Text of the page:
cloud-hung & sullen - I don't care though - I'm not climbing
And so westward, climbing hills, crossing the swollen muddy rivers,
never able to spend the time to go upstream and ford more safely.
They crossed a muddy estuary 'with brave display of nonchalance
but with certain amount of trepidation - water swirling about
shoulders & holding helmet & watch & compass above
head. Naked. We crossed, & boys immediately pointed out
tracks of large crocodile which had landed & meandered across
to the sea beach, precisely where we did. What would
He praised his porters as they carried the heavy loads over razor-sharp
coral, across hot black sand, through steaming rain forest, over
or around immense coral headlands - talking with each other and
with Jock in pidgin because they had about six different dialects
between them. 'It is always a good thing to have porters of as
many "talks" as possible. Too many "one-talks"
become cliquey; and are always apt to cause trouble in other
ways as well.' Their trail led them past an area which was theoretically
under control; but one of the carriers, who came from the country
behind the ranges on their flank, declared he recalled cannibal
raids and had himself eaten human flesh. Jock, having no reason
to disbelieve him, thought this ritual was probably still practised
as the hinterland near the border was rarely patrolled and remote
indeed from 'white' law, which might prevent the people from doing
what they considered natural - death as a part of life; a cycle
that would bring them strength. He knew he had to be wary but
thought it more likely he could die by angry spear than the cooking
On one of the jungle paths he walked through a patch of fallen
red-brown leaves and trod on a death adder - red-brown too. Miraculously
it did not bite. The natives were afraid - deadly they said,
and would not approach it by more than ten feet. He killed it.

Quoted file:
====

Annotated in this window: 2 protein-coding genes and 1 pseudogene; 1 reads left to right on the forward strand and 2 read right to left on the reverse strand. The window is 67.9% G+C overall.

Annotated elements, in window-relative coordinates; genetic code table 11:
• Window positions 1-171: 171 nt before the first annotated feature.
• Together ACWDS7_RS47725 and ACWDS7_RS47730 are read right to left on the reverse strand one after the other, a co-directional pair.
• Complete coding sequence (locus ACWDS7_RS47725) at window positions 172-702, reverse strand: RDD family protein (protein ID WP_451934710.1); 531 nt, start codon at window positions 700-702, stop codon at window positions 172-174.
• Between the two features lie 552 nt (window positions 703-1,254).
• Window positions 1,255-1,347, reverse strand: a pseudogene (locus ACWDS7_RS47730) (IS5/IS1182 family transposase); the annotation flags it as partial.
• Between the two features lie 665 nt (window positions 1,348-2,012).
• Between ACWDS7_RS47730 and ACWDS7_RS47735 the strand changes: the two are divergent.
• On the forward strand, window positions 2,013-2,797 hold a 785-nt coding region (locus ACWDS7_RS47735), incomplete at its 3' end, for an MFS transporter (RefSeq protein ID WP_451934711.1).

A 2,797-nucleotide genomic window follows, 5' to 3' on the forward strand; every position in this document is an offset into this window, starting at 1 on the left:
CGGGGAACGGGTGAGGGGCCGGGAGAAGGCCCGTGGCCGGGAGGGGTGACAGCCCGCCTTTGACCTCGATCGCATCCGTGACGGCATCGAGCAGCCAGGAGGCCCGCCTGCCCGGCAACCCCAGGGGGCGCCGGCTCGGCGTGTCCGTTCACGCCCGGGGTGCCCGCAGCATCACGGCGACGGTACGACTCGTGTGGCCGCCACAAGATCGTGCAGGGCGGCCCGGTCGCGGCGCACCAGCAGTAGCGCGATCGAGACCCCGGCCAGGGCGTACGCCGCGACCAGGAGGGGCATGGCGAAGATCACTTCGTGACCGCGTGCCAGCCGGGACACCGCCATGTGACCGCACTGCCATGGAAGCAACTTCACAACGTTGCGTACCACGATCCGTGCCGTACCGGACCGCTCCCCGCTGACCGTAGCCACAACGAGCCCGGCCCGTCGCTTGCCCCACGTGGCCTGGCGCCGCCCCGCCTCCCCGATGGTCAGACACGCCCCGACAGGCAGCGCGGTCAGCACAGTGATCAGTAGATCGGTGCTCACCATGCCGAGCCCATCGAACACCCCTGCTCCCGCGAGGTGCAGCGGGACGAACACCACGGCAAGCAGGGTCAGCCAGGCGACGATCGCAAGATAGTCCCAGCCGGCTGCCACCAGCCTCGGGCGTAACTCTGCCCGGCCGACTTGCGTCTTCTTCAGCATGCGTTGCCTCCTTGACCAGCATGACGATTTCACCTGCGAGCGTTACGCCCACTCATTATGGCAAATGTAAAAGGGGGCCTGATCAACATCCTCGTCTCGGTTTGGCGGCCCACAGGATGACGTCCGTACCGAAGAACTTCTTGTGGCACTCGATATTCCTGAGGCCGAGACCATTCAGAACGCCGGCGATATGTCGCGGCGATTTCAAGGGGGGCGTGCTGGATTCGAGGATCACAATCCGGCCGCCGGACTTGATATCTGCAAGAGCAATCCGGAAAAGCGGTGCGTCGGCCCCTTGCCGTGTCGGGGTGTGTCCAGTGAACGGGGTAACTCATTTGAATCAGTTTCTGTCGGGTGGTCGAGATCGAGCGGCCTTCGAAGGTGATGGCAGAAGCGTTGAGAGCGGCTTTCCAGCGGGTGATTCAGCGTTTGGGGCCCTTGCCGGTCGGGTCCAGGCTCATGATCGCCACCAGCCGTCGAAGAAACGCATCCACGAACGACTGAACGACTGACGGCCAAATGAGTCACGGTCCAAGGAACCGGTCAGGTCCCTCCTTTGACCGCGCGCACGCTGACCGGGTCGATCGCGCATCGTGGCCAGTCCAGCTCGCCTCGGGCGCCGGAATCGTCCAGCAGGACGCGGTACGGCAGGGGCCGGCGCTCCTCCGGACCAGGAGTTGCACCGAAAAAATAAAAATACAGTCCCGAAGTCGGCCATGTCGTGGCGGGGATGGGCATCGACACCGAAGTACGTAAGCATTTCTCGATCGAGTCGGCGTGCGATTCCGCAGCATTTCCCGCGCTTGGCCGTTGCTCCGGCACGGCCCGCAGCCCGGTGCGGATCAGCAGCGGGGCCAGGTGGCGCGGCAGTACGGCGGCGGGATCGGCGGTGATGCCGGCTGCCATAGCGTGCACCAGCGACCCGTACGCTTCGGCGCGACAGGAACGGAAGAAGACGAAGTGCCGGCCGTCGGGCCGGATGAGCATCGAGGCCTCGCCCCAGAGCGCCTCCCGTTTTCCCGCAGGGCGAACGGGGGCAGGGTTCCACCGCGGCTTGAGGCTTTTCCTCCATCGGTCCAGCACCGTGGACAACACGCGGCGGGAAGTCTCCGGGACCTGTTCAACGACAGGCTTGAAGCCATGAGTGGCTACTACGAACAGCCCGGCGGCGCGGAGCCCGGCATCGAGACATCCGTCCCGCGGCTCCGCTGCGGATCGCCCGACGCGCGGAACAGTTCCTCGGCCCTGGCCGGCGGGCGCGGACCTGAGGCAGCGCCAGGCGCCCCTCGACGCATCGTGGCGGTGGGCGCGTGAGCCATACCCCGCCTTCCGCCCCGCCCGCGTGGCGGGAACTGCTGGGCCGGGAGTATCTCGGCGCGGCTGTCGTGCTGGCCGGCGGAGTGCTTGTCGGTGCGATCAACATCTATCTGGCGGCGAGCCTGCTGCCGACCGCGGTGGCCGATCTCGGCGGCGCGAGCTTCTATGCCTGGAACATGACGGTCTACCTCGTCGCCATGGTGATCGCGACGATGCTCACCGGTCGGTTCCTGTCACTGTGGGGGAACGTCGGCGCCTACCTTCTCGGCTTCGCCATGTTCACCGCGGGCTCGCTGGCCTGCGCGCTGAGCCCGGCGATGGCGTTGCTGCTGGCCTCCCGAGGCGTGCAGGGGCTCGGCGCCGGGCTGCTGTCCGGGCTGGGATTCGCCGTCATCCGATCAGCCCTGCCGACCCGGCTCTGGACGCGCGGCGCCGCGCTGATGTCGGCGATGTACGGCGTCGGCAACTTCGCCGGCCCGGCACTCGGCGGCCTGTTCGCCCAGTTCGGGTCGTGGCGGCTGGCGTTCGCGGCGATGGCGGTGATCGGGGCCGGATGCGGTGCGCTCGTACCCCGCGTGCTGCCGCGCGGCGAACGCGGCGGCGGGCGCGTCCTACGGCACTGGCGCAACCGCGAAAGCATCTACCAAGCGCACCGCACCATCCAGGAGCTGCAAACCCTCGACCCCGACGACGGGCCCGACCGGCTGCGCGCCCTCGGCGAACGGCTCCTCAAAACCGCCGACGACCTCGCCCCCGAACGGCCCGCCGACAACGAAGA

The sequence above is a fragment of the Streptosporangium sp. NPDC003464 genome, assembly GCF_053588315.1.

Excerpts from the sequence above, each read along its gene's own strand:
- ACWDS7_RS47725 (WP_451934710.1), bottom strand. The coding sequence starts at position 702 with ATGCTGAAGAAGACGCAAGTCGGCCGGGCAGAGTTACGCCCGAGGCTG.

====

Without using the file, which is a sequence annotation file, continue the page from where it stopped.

He mused on the fact that humans, no matter how close to nature,
have a deep-seated aversion to even harmless snakes; although
a few declared themselves not scared, most unashamedly admitted
On they went - the carriers now knew nothing of the country, Jock's
watch had stopped and he had no real idea of the time. The sun
was obscured by heavy clouds. It rained and finally 'we come
to Vanimo - a beautiful place.' Once this had been an important
district station, the nearest to the border, and during military
occupation had held a large staff, 'High up on a green isthmus
between two magnificent bays the old residency stands, aloof and
picturesque, commanding superb views of the surrounding ocean,
coast-lines and misty inland ranges. Vanimo is that kind of earthly
paradise that one reads about but never actually sees, remote,
and deserted except for a couple of grubby police-boys, separated
by ninety miles of beach and jungle from the nearest settlement
- Aitape.' Excited by the beauty and a 'rough but comfortable
house - a shower! Mirror! Startled to see myself in it!' and
a lot of magazines and books, good clean tank water and a tin
of coffee, he immediately decided that if the expedition came
and it were possible to lease the Government buildings, this would
be its first base. He mapped the area roughly - 'it's good &
the advantages for a base overwhelming.'
The next morning he was up with the sun, crossed the great bay
in a small carved canoe, and with some new carriers was back to
the coral tracks. The sun was their constant companion on the
long weary days. From the east it pursued them relentlessly all
the morning, caught up with them in the muggy heat of clearings
at midday, and passed on as they rested briefly in the shade of
trees along a strand. 'All the afternoon we followed it into
the west, losing it in an inexpressible pageant of colour as it
slowly slid below the horizon.' He noticed with interest the
way in which his carriers scrupulously observed the food taboos